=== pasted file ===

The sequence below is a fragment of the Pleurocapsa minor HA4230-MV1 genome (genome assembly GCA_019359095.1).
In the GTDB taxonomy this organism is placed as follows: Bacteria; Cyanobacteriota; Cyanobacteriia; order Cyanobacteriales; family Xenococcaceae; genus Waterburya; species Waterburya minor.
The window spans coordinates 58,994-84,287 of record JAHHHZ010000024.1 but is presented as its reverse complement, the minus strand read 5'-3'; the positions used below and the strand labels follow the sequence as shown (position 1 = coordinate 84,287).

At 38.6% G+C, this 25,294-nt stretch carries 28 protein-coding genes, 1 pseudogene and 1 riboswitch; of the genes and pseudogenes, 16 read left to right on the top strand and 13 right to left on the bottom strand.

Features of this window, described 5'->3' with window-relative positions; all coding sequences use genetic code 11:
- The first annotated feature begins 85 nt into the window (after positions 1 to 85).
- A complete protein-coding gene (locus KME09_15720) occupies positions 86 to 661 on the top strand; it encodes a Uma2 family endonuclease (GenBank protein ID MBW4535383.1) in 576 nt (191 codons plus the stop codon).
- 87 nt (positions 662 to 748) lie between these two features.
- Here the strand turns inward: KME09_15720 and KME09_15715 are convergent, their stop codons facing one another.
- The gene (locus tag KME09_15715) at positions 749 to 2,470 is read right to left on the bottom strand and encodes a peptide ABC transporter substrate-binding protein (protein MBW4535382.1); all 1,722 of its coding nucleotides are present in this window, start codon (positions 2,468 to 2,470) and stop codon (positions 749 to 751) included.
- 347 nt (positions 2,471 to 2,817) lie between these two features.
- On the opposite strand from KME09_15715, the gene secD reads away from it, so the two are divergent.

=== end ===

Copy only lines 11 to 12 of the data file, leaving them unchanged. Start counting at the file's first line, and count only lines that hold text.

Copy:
- 347 nt (positions 2,471 to 2,817) lie between these two features.
- On the opposite strand from KME09_15715, the gene secD reads away from it, so the two are divergent.